I'm putting my regular article on the EPL (England Premier League) Soccer on hold this time round, as this came up two days ago when watching Easter Monday's Stawell Gift on television, the most famous Australian professional foot-race. The television broadcast ran a session on the Stawell Gift's Hall of Fame.
The camera panned along the photographs of past Stawell Gift champions while the commentator gave a description of this very popular tourist facility and spoke of some of the athletes.
Australia's most highly recognised Hall of Fame is that of Cricket. Each February at the Allan Border Medal evening a new name or names are added to this illustrious list. Many sports around the world have their own Halls of Fame.
It is one way to celebrate those persons in their respective sport, who have excelled in their field, where due recognition is given to their achievements.
Sport is in a unique position to celebrate its champions as their record is there for all to see. For example, today, with the Internet, I can bring up each Cricketer's achievements, past and present. You are not required to be a cricket tragic to know the never ending statistics in cricket, they are on-line.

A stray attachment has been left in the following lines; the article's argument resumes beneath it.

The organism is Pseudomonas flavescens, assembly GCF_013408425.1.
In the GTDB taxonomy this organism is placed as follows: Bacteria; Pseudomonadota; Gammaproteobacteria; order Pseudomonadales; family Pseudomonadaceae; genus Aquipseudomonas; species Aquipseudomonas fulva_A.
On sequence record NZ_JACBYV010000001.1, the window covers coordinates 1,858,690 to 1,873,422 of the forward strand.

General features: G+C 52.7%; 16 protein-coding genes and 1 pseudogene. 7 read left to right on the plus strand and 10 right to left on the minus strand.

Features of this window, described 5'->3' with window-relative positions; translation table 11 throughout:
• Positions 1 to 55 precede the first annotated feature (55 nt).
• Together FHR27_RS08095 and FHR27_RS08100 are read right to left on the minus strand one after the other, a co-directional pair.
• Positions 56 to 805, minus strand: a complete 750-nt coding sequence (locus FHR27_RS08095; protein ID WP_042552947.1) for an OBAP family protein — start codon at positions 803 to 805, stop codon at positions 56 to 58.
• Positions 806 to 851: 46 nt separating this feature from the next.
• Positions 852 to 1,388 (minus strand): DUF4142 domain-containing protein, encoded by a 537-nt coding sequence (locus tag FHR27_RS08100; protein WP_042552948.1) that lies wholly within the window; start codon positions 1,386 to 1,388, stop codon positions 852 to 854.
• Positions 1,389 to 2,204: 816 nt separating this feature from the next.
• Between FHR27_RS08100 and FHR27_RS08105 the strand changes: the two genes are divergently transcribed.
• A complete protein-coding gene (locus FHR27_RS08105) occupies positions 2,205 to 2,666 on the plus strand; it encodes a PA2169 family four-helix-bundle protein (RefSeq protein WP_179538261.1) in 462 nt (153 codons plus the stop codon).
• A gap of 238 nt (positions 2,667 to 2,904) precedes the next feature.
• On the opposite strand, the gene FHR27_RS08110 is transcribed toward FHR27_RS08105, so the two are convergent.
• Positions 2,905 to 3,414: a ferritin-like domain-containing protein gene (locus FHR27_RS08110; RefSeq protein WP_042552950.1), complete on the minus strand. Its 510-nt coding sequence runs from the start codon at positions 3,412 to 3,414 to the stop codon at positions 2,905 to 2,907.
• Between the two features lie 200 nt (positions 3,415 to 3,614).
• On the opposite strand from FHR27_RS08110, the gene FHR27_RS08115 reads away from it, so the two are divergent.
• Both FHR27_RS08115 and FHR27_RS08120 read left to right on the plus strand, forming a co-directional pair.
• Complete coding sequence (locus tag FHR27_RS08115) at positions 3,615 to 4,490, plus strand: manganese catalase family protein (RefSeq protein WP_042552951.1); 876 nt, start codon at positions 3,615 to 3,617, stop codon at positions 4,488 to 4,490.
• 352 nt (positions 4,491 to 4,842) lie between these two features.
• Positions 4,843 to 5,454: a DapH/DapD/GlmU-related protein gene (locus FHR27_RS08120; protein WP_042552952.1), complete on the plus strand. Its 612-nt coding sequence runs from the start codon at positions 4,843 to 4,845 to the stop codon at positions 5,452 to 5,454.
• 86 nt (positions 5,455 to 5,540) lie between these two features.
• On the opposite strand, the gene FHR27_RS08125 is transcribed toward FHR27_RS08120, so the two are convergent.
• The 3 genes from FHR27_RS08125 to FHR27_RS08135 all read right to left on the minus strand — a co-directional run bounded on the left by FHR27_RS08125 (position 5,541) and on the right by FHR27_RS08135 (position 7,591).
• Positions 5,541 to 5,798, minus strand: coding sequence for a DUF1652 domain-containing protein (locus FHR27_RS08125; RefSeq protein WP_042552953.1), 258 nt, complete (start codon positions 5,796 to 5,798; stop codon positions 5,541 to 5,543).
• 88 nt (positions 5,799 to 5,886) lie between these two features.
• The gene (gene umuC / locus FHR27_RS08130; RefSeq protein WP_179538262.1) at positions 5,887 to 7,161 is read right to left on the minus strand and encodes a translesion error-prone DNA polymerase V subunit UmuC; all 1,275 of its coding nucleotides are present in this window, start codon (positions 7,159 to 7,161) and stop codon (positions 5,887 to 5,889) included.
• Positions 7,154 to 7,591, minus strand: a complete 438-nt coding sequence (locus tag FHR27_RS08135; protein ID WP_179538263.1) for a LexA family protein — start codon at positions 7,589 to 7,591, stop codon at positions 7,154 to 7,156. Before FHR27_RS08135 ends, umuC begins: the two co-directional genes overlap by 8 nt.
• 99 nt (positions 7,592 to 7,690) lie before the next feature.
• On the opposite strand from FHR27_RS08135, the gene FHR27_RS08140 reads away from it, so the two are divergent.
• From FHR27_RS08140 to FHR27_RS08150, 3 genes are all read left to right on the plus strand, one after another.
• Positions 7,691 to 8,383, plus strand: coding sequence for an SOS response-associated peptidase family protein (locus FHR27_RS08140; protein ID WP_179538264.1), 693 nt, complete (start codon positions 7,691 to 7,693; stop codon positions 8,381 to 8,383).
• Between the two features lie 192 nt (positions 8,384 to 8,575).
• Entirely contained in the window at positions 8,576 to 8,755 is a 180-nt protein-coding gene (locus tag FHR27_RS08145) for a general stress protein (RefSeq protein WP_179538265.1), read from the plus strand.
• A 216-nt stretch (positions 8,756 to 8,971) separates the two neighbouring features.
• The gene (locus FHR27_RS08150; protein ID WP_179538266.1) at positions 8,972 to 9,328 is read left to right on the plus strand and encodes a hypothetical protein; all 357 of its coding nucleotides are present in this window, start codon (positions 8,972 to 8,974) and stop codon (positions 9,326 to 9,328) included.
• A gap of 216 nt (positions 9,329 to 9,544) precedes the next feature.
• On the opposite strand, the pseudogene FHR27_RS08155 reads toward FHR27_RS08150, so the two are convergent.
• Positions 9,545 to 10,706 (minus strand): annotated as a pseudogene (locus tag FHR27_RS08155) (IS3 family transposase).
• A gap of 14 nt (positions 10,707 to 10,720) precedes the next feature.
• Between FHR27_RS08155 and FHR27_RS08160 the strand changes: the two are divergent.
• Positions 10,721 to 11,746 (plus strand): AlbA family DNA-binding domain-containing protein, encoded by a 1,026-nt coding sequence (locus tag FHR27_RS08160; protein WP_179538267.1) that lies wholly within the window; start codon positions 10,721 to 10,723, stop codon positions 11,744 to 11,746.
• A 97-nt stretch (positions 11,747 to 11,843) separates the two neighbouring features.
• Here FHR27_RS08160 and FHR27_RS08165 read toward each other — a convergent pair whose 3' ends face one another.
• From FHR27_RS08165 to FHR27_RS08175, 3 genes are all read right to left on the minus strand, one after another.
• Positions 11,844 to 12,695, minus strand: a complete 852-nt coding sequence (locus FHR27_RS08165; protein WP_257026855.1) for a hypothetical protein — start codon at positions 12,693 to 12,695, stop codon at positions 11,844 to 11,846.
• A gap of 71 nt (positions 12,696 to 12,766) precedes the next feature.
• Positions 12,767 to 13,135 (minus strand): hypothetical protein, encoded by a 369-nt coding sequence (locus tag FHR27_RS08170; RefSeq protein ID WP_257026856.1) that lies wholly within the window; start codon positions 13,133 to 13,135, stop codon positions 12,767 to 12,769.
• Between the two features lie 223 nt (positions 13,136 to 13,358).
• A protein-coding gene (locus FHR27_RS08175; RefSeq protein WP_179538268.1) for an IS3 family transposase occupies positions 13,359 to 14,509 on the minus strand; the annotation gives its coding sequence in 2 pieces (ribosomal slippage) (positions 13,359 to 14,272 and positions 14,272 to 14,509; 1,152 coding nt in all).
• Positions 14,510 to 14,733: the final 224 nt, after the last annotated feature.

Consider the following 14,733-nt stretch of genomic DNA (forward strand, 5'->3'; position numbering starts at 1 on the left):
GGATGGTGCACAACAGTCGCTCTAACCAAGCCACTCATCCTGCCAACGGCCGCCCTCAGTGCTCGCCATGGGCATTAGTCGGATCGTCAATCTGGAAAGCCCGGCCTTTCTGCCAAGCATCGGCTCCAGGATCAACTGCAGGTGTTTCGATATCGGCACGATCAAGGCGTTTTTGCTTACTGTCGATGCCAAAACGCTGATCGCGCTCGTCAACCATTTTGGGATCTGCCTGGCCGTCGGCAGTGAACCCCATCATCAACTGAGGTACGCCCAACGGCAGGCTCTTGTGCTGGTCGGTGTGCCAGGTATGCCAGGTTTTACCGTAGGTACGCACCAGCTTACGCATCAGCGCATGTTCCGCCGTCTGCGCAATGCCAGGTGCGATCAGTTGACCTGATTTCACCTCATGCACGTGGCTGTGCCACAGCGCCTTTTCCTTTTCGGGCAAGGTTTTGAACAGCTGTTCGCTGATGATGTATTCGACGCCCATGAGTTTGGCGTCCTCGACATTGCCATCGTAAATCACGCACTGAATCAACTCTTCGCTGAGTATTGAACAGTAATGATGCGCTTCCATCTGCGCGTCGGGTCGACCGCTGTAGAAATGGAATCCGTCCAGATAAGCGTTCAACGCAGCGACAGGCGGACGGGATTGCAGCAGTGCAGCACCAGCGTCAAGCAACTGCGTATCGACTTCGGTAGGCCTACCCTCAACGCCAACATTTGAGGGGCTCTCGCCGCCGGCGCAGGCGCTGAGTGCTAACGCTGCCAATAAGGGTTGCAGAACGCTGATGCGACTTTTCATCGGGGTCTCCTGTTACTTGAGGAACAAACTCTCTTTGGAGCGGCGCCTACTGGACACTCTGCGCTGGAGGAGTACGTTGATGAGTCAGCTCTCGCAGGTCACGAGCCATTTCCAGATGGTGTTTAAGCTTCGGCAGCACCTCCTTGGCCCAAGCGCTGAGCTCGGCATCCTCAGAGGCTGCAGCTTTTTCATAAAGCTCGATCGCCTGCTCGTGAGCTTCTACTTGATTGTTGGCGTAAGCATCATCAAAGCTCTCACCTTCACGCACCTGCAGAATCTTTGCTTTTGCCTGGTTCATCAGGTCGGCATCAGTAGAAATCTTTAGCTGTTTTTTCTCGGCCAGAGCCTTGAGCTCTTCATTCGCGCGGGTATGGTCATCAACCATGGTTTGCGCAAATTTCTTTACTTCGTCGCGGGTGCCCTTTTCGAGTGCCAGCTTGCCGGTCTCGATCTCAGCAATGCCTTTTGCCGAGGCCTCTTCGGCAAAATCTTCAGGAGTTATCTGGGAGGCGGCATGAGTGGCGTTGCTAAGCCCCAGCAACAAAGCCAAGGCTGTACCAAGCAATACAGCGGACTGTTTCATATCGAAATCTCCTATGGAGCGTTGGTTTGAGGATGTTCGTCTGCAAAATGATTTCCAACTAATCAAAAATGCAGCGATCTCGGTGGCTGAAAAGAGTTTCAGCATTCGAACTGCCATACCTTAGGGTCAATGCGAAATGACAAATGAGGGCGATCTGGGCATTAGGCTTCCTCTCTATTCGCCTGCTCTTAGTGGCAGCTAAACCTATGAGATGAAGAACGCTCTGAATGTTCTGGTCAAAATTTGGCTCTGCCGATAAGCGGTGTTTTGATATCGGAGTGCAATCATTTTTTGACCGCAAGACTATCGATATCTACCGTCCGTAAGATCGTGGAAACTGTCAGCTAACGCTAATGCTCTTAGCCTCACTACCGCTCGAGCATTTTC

My father Mark Tronson, now 61, served as the Australian cricket team chaplain for 17 years to 2000. When I was at high school, I'd get an annual treat to a Melbourne fixture,. He would do his ministry the day before the fixture (I would be with friends), and then I'd attend with these friends a one-day international.
My parents have been missionaries for 31 years and I've noticed there are not Hall of Fames for Christian Ministers, Evangelists, Missionaries, the committed laity, as there wouldn't be enough buildings in the world to house their sacrificial services to a needy world - over the centuries. Obviously, they have a very different agenda.
None the less, my father last week underwent surgery, he was allowed home, then three days later went back into hospital after an infection, then home again, he has to be very careful as he's had further bleeding.
He often cites his friend Ron Ross a fellow missionary who served with a number of missionary agencies who was the WIN4 Sports Editor in the years he wrote the hockey (early '70s) in Wollongong. Years later in 1994, Ron Ross then in Noosa in Ministry, had a weekly column in the local paper.
Ron Ross noted that missionary Dr Mark Tronson the Australian cricket team chaplain was visiting his elderly parents in Noosa (my late grand parents) and noted his name won't be in known here, but in heaven his name is in capital letters.
That's good enough for me as a Hall of Fame.
Wesley Tronson is a bank manager on the Gold Coast and lived in England for seven years to 2010 in banking and soccer.
Wesley Tronson's previous articles may be viewed at www.pressserviceinternational.org/wesley-tronson.html